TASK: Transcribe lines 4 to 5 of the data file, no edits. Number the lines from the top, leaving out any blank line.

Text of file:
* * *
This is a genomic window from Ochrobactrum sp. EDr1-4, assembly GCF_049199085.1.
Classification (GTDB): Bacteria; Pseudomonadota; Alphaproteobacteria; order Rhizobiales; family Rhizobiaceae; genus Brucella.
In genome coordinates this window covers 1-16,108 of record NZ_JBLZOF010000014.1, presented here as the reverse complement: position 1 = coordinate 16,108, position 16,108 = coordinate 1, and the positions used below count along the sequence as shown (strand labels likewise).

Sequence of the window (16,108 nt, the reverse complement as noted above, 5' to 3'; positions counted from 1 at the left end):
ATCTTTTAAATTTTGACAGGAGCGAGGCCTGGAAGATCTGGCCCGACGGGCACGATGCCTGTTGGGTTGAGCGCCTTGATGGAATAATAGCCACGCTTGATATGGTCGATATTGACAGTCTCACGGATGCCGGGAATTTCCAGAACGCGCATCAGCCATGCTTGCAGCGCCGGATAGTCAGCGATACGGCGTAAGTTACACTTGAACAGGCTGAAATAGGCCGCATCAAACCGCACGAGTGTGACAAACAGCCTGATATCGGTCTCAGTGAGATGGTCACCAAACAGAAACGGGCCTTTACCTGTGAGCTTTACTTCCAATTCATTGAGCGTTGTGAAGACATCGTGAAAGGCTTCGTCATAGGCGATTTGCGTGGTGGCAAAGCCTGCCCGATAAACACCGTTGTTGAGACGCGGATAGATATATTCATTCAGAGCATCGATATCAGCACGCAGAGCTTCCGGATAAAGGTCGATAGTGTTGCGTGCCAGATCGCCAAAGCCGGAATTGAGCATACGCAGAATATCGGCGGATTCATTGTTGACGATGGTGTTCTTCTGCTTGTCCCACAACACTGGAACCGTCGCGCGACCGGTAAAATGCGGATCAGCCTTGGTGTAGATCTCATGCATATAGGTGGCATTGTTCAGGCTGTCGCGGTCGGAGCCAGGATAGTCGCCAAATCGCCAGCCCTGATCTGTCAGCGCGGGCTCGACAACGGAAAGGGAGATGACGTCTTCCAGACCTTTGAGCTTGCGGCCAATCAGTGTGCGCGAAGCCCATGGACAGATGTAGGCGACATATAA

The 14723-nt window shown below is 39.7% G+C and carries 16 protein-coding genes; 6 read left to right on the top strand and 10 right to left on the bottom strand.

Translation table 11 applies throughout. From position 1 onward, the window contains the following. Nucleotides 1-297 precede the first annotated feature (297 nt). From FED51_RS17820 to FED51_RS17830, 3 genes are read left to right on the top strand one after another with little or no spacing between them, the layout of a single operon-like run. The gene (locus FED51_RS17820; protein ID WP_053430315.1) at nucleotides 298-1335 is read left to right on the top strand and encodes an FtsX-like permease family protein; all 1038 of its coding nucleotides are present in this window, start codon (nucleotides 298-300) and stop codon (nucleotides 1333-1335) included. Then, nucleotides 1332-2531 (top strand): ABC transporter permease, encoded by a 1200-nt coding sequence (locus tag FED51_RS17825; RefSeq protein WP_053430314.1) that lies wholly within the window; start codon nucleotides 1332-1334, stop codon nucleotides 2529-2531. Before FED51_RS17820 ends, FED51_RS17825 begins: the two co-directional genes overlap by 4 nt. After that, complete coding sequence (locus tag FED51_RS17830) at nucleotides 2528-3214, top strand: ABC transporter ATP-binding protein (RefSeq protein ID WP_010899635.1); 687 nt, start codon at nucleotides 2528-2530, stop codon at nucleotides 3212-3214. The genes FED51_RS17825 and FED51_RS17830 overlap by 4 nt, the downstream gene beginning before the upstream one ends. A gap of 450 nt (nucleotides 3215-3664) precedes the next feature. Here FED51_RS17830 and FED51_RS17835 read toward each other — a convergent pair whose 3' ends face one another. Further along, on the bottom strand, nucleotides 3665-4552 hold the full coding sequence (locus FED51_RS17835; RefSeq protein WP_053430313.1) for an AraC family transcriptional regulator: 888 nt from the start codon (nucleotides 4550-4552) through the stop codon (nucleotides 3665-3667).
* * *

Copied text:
Sequence of the window (16,108 nt, the reverse complement as noted above, 5' to 3'; positions counted from 1 at the left end):
ATCTTTTAAATTTTGACAGGAGCGAGGCCTGGAAGATCTGGCCCGACGGGCACGATGCCTGTTGGGTTGAGCGCCTTGATGGAATAATAGCCACGCTTGATATGGTCGATATTGACAGTCTCACGGATGCCGGGAATTTCCAGAACGCGCATCAGCCATGCTTGCAGCGCCGGATAGTCAGCGATACGGCGTAAGTTACACTTGAACAGGCTGAAATAGGCCGCATCAAACCGCACGAGTGTGACAAACAGCCTGATATCGGTCTCAGTGAGATGGTCACCAAACAGAAACGGGCCTTTACCTGTGAGCTTTACTTCCAATTCATTGAGCGTTGTGAAGACATCGTGAAAGGCTTCGTCATAGGCGATTTGCGTGGTGGCAAAGCCTGCCCGATAAACACCGTTGTTGAGACGCGGATAGATATATTCATTCAGAGCATCGATATCAGCACGCAGAGCTTCCGGATAAAGGTCGATAGTGTTGCGTGCCAGATCGCCAAAGCCGGAATTGAGCATACGCAGAATATCGGCGGATTCATTGTTGACGATGGTGTTCTTCTGCTTGTCCCACAACACTGGAACCGTCGCGCGACCGGTAAAATGCGGATCAGCCTTGGTGTAGATCTCATGCATATAGGTGGCATTGTTCAGGCTGTCGCGGTCGGAGCCAGGATAGTCGCCAAATCGCCAGCCCTGATCTGTCAGCGCGGGCTCGACAACGGAAAGGGAGATGACGTCTTCCAGACCTTTGAGCTTGCGGCCAATCAGTGTGCGCGAAGCCCATGGACAGATGTAGGCGACATATAA